Today there is yet another installment in the story about the individual who claims he is the rightful owner of a piece of land by the Salt River in Tempe. He claims that his family has occupied the land since territorial days. I have no idea if that claim is true or not. I will, however, take as true this statement in the story that appeared on azcentral.com today: the individual making the claim “could provide no records of ownership.” I’m also going to assume the truth of this statement in that story: the land was “given by the federal government to the territory of Arizona in 1863, ordered to be held in trust and auctioned off to provide money for public education.” In other words, it is state trust land. Finally, I’m going to take as a fact the statement that the city of Tempe bought half of the property in what sounds like it was a 3-way deal among the state, the city, and the railroad.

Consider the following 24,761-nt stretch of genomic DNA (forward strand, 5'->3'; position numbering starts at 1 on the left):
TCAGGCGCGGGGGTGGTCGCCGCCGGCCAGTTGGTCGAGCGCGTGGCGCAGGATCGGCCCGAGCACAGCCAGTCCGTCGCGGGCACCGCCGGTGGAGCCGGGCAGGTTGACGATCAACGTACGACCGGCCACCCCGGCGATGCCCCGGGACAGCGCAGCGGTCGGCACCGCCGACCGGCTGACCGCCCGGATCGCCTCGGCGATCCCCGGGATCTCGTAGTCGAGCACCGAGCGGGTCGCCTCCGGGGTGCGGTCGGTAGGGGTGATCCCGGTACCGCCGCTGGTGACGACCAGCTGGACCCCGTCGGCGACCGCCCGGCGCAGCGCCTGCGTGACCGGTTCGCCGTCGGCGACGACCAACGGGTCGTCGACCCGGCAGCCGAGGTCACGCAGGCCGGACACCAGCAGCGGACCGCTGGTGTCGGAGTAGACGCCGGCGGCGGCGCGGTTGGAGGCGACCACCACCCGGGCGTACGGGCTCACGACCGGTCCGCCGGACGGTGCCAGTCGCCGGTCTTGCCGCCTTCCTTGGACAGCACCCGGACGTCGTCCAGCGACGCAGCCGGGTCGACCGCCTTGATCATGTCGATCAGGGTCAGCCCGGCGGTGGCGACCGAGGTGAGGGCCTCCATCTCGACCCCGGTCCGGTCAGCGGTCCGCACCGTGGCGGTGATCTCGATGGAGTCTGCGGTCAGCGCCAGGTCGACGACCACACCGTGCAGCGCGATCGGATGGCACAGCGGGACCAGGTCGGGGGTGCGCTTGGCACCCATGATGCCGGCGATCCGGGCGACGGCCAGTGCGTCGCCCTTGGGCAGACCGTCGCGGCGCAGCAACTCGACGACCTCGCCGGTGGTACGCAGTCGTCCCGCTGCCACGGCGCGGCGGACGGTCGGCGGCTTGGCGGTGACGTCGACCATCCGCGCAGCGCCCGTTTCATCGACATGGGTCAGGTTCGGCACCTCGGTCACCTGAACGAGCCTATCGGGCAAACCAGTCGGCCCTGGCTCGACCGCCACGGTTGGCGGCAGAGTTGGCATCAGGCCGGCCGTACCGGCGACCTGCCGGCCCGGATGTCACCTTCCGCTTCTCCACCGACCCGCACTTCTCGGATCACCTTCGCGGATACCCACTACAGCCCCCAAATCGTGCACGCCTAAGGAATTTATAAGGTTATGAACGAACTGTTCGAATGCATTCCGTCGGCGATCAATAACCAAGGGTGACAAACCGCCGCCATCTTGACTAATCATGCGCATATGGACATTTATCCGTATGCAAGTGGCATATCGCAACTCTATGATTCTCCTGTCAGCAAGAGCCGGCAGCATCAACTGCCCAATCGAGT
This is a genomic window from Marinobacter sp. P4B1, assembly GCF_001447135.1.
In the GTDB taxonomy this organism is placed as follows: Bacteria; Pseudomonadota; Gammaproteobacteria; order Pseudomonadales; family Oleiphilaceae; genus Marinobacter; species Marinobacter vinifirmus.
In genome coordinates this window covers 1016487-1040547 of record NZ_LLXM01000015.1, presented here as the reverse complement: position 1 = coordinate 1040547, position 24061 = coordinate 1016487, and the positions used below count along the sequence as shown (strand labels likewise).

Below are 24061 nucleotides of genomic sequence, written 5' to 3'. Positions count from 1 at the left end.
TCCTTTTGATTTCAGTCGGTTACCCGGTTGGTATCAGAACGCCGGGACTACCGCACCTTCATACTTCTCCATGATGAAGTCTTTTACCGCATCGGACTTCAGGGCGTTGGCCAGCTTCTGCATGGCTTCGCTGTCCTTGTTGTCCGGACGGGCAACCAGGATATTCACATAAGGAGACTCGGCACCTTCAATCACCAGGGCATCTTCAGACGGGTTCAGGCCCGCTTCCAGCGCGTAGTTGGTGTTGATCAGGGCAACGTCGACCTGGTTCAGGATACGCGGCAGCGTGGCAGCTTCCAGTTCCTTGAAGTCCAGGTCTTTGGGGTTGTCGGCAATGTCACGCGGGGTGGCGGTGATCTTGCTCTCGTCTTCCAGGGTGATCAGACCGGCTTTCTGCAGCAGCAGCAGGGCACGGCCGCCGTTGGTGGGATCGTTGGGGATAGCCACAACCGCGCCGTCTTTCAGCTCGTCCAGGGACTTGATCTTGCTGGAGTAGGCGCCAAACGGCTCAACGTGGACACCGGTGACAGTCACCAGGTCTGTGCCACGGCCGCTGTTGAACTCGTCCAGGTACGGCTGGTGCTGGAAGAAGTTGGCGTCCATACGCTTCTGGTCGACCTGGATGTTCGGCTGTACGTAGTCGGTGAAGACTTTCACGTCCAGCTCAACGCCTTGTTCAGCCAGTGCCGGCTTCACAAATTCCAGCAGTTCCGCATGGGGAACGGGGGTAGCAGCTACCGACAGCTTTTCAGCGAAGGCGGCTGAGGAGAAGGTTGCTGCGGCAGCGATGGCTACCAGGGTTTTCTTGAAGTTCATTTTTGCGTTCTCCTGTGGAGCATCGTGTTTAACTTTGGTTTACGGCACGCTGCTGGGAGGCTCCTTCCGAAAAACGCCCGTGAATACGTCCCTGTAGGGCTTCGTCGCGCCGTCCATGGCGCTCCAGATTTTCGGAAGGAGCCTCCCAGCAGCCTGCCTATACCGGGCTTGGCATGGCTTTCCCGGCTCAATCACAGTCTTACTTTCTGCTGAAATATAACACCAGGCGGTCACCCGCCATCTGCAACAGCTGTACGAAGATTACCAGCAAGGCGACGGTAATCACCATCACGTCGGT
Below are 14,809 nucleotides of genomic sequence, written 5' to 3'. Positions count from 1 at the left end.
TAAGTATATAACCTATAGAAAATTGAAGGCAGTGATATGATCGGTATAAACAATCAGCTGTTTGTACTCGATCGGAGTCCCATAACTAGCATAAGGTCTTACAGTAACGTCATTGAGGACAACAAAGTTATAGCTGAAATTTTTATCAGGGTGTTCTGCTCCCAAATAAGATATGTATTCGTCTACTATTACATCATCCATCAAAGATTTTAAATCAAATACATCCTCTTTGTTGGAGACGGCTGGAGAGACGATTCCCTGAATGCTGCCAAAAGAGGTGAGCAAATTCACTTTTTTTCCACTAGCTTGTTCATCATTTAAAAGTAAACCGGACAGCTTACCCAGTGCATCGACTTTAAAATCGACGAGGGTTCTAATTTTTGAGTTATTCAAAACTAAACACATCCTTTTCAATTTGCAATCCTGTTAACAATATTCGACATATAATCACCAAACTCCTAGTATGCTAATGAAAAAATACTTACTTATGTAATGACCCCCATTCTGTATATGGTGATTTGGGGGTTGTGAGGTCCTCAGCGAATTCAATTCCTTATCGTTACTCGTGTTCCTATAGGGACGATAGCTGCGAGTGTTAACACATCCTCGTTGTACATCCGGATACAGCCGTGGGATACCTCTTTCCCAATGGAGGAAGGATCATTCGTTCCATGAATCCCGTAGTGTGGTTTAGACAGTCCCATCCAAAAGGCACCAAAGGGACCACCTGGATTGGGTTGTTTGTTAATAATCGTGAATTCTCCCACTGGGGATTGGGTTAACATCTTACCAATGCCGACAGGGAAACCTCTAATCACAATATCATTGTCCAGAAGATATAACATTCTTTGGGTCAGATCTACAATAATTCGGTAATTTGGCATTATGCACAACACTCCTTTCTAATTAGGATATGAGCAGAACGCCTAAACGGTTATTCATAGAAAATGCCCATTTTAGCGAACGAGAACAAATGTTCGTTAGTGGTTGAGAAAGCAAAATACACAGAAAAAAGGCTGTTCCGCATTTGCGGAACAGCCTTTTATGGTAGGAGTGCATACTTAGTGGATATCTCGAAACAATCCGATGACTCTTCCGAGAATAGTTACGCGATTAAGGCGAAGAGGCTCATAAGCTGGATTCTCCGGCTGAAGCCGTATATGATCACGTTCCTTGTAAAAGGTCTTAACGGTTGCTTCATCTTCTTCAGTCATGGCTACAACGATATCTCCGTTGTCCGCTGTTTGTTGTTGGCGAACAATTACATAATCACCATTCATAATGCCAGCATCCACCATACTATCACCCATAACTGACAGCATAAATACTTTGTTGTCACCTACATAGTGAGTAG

Without knowing anything else about it, I think I can pretty confidently say that with those facts, the case is over, and the individual loses. Why? Because (1) he can’t prove that he ever had title, and (2) the doctrine of adverse possession doesn’t operate against the state or a city (which is a political subdivision of the state).
The newspaper reporter tries to paint a sympathetic portrait of the individual who is claiming the land. For all I know, maybe the individual deserves sympathy. Legally, however, I’m pretty sure that he is wrong, and the courts have reached the correct result.
If you’re interested (which might require that you be a student of real estate law, as I am), you can read more about the subject of adverse possession in two newsletters in my archive, one from April, 2003, and the other from July, 2005.
The contents of this blog, this web site, and any writings by me that are linked here, are all my personal commentary. None of it is intended to be legal advice for your situation.